Autonomous vessel technology developer ASV Global has completed work for Subsea 7 using the C-Worker 7 class of autonomous surface vessels.
ASV Global said earlier this week that the seven-meter-long autonomous surface vessel was used to support a pipelay operation off the coast of Egypt.
Fitted with a survey suite comprising a multibeam echosounder and side scan sonar, the C-Worker 7 carried out touchdown monitoring in support of the Seven Antares pipelay vessel.
Richard Daltry, technical director at ASV Global, said: “We are delighted to be supporting Subsea 7 in their quest to increase operational efficiency through the use of autonomous surface vessel technology. This operation marks a huge step in realizing the potential of this technology and goes a long way to prove its operational readiness, particularly in a demanding offshore environment.”
The C-Worker 7 operated for a total of 37 days. According to the company, the use of the vessel replaced the need for an additional survey vessel resulting in significant cost savings.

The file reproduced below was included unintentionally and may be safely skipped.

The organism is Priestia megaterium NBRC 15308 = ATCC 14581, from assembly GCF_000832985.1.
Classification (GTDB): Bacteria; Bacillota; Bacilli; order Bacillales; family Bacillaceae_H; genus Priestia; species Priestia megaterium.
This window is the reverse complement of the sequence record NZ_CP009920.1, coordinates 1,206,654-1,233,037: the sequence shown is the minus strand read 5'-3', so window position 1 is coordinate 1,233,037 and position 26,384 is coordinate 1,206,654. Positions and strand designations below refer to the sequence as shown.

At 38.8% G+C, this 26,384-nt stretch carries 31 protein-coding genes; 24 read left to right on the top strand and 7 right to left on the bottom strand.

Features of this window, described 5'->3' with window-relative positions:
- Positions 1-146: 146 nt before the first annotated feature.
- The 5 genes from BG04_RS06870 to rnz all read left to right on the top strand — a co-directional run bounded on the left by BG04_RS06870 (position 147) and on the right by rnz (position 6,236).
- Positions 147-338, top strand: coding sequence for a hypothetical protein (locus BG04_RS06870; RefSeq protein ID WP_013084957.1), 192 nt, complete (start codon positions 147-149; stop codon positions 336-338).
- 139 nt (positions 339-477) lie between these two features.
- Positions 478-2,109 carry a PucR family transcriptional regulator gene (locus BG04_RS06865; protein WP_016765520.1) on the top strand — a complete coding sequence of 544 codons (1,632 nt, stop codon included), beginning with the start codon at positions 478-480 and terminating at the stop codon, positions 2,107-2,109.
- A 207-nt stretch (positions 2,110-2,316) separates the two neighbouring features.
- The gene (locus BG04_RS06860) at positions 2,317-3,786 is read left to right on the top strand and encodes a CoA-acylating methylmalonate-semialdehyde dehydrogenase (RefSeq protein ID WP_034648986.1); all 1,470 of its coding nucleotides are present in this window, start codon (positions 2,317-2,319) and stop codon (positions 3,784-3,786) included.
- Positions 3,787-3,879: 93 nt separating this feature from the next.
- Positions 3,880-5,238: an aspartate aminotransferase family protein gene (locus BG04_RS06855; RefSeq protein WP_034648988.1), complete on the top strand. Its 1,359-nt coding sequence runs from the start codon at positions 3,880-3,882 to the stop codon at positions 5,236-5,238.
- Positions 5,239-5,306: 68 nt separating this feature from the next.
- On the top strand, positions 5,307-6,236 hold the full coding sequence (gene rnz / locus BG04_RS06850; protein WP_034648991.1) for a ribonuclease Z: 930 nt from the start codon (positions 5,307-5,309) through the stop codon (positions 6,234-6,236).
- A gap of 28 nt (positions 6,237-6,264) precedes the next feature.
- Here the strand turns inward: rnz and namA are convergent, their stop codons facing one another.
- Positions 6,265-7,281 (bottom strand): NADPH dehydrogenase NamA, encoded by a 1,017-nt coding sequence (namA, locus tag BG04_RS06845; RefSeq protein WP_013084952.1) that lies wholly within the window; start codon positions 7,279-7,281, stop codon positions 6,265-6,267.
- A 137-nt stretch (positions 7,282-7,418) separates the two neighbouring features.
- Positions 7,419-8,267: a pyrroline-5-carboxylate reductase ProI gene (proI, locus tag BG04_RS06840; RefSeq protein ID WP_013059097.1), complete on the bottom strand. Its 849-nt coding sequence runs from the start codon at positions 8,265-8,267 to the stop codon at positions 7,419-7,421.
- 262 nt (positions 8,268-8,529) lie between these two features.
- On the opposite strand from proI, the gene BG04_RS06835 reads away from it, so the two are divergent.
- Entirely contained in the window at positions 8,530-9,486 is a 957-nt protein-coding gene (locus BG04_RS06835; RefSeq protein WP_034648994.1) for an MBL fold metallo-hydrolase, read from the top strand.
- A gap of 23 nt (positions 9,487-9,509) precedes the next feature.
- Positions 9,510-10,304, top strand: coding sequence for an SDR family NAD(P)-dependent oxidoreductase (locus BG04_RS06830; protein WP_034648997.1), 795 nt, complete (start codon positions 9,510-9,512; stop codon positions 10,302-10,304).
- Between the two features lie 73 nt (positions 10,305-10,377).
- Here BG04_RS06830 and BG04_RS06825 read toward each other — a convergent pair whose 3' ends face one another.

Also, the use of the C-Worker 7 resolved the technical challenge of surveying in very shallow waters while also removing the risk to personnel working at sea in small craft, the company said.
“A custom payload frame was designed to house the specified survey suite. The modular frame slotted into the C-Worker 7’s moonpool to mount and deploy the sensors. Extensive testing confirmed that repeated sensor deployment was achieved within millimeter accuracy ensuring that no further survey sensor calibrations were required,” the company added.
Vessel trials and testing took place in Solent before the vessel was mobilized from ASV’s UK facility.
Throughout the operation, the C-Worker 7 was controlled and monitored using the ASView control system from a control station set up onboard the Seven Antares. Subsea 7 Survey personnel piloted the autonomous vessel and operated the survey sensors to ensure data accuracy and quality.